Set in San Francisco in the early 1920's, Locked Rooms is a mesmerizing tale which begins as Mary Russell and Sherlock Holmes leave India aboard a ship bound for California. Vivid, unsettling dreams begin to plague Russell, and Holmes believes the dreams, along with Russell's erratic behavior, are caused by repressed childhood memories. At first, Russell denies having lived in San Francisco for more than a very short time, but does confess that she has almost no conscious memory of her childhood between the ages of six and fourteen, when her parents and younger brother died in an automobile accident. Russell, thrown free of the car before it plunged off a cliff, was seriously injured both physically and emotionally.
Once in San Francisco, Russell meets with the family lawyer to settle legal affairs concerning her inheritance, and to obtain the keys to the family home. To her surprise, she is told that the house has been vacant and locked since her parents' untimely deaths, her father stipulating in his will that no one be allowed entry without a member of the family present. As Russell and Holmes explore the San Francisco area, and the family home, childhood memories begin to surface, revealing a twisted tale of violence and greed. Soon, it becomes apparent that many of the family acquaintances, during that time, have since died violent deaths. After an attempt to kill Russell is thwarted, Holmes is certain that the past has become the present, and that perhaps the tragic car crash was no accident.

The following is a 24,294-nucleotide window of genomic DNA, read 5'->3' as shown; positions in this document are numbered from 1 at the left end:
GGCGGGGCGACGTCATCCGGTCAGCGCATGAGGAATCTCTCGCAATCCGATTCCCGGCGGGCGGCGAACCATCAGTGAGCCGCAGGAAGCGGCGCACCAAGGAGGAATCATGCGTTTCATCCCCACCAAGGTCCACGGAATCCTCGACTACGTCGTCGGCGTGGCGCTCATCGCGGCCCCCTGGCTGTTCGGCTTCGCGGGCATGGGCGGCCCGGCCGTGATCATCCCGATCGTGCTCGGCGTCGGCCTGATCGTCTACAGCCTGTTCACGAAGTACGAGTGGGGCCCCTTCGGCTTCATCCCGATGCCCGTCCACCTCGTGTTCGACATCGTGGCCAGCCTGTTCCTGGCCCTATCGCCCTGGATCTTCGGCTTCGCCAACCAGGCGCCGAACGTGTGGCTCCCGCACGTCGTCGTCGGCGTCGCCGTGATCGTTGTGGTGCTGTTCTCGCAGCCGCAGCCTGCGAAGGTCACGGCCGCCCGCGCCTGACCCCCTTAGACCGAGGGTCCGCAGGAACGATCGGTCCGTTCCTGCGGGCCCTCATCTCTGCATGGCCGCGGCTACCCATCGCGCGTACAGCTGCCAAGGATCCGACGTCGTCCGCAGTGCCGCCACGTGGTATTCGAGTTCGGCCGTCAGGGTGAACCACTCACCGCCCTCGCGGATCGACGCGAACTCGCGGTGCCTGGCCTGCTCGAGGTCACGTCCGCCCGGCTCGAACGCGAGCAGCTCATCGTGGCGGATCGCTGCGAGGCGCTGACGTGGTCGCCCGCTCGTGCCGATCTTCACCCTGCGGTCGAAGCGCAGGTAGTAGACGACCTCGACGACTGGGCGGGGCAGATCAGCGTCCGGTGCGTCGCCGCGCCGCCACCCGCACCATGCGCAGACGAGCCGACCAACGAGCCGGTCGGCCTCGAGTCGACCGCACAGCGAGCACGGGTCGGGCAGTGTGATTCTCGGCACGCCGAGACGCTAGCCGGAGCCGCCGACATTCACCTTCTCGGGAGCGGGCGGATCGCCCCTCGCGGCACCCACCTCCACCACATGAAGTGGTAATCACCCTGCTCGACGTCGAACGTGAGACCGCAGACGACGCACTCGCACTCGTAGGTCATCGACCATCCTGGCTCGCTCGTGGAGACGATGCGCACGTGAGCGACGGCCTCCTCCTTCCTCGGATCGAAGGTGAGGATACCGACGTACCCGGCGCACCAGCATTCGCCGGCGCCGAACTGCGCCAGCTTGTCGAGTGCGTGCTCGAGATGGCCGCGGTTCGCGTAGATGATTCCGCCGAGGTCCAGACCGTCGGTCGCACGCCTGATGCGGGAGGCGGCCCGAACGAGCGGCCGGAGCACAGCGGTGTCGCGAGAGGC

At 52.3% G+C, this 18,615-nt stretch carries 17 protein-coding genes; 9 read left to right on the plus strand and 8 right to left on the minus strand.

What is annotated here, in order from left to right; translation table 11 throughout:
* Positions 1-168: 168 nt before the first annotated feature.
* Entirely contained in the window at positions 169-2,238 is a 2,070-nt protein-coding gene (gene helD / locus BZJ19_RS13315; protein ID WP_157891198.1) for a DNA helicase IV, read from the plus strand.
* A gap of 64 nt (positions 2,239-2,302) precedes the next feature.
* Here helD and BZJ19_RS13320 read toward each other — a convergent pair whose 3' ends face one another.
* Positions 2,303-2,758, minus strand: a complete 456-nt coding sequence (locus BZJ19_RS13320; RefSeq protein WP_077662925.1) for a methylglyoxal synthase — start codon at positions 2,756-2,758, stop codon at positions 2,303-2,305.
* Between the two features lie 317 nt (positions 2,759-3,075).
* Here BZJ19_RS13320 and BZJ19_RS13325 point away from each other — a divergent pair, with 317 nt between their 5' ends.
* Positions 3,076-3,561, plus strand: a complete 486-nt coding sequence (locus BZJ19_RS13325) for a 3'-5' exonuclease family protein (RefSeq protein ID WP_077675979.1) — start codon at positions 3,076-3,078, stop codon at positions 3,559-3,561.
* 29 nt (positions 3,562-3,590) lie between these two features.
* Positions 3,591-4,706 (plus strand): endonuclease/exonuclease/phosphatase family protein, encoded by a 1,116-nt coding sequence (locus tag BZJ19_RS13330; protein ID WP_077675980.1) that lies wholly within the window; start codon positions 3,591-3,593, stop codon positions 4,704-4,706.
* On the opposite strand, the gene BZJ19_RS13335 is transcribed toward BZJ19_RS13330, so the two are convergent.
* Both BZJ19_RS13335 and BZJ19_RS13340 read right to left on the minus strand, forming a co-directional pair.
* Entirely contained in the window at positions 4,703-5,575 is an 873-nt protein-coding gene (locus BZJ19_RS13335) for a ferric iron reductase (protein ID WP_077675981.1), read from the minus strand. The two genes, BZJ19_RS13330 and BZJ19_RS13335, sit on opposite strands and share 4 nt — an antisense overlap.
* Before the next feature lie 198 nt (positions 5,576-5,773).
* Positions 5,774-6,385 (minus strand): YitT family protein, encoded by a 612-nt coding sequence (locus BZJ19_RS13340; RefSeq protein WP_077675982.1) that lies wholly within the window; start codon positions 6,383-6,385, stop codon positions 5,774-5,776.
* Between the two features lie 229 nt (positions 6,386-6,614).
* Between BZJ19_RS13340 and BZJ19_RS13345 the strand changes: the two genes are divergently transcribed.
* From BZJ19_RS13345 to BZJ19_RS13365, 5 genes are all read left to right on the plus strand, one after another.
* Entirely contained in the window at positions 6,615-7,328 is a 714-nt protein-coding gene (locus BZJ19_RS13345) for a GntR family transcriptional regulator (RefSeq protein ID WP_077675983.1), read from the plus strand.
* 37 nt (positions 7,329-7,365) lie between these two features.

Locked Rooms is rife with richly drawn characters: Tom Long, the adopted son of an Oriental couple who served the Russells as gardener and cook; Mrs. Adderley, an elderly neighbor who remembers the Russell family as they coped with the 1906 earthquake and fires; Aunt Dee, a friend to Mrs. Russell, and daughter Flo; Dashiell Hammett, a young writer who sometimes does investigative work for Pinkerton's to help support his wife and child; and San Francisco itself, from Chinatown to the wharf area, both in 1923 and during the 1906 earthquake that all but destroyed the city. Descriptions of the city and its people, during the earthquake and subsequent fires, are detailed and vivid, lending a wonderful, historical flavor to the book.
Locked Rooms is divided into five sections, with three of these divisions told in Mary Russell's first person voice and two in third person voice, describing Holmes' investigations into Russell's past. As with all Laurie King novels, the writing is superb, and Locked Rooms is a welcome addition to this series.